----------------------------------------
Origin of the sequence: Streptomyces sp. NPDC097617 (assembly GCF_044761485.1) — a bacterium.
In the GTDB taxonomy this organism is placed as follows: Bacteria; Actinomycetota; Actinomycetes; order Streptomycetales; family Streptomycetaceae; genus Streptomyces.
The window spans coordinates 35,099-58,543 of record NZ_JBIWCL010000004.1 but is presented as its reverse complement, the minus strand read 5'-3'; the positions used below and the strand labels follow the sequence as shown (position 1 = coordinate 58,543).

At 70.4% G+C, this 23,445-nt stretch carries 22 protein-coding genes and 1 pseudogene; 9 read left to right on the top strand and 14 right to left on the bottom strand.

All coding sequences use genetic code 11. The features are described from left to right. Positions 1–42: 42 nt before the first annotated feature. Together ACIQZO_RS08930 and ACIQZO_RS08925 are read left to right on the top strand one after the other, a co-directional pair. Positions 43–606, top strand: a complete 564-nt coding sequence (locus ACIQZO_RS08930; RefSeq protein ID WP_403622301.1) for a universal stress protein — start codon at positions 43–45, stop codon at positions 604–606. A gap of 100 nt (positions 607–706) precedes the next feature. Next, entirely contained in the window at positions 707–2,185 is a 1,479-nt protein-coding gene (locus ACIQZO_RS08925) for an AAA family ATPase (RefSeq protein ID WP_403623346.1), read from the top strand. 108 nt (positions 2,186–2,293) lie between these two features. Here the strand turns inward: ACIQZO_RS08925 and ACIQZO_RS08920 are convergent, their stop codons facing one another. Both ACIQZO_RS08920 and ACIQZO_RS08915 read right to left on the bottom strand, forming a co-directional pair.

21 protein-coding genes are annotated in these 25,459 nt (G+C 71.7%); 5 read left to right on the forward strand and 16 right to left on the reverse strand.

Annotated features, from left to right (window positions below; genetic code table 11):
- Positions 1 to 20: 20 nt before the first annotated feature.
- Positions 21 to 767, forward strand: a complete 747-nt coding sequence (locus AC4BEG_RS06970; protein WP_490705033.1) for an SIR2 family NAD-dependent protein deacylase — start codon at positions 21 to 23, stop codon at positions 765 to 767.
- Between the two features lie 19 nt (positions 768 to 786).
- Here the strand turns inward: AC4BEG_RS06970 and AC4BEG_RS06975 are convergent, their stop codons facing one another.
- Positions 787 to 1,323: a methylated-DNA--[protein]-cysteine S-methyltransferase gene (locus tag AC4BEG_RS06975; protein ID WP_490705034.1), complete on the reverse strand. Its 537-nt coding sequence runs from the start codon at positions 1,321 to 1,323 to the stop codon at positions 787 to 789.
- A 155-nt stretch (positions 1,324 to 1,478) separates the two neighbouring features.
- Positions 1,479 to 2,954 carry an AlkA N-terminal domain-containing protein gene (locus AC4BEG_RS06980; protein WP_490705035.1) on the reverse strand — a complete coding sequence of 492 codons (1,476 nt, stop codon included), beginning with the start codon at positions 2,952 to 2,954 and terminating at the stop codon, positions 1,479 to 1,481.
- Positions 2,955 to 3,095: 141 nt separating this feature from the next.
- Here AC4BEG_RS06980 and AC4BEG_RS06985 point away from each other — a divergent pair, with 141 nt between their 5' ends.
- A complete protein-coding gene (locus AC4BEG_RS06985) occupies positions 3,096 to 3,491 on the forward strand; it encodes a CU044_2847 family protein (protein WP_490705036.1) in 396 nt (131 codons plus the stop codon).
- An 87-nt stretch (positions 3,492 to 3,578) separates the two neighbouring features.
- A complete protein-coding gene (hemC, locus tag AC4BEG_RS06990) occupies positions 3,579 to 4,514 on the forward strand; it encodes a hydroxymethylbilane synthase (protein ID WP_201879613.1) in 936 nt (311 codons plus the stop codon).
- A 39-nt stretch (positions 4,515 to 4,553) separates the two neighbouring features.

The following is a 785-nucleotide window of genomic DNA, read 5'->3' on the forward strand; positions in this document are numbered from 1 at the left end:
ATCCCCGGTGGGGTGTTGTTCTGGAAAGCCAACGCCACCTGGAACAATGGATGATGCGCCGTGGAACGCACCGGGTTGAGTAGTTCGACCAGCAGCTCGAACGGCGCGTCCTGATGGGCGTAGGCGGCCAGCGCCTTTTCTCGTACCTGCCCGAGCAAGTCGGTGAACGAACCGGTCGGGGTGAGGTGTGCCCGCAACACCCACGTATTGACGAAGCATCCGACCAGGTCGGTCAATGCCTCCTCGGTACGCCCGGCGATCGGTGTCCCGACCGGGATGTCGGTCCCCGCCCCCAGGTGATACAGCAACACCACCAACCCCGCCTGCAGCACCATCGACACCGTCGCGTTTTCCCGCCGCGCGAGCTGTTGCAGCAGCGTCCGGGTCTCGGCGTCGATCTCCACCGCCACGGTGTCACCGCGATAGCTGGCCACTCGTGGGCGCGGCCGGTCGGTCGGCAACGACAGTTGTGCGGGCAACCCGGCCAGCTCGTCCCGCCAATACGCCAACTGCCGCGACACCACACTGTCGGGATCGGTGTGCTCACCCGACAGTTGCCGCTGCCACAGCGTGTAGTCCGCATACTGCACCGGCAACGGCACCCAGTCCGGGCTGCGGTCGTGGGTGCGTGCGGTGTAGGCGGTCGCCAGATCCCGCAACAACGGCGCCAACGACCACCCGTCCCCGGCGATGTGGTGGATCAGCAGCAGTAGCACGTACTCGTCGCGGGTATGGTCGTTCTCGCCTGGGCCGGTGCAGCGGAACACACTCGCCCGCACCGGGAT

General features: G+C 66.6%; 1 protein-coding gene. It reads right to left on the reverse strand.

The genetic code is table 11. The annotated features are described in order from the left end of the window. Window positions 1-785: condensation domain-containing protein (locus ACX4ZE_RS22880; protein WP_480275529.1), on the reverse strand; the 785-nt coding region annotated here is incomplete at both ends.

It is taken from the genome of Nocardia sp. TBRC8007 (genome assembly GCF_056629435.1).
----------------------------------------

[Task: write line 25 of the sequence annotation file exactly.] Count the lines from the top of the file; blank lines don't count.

It is taken from the genome of Nocardia sp. TBRC8007 (genome assembly GCF_056629435.1).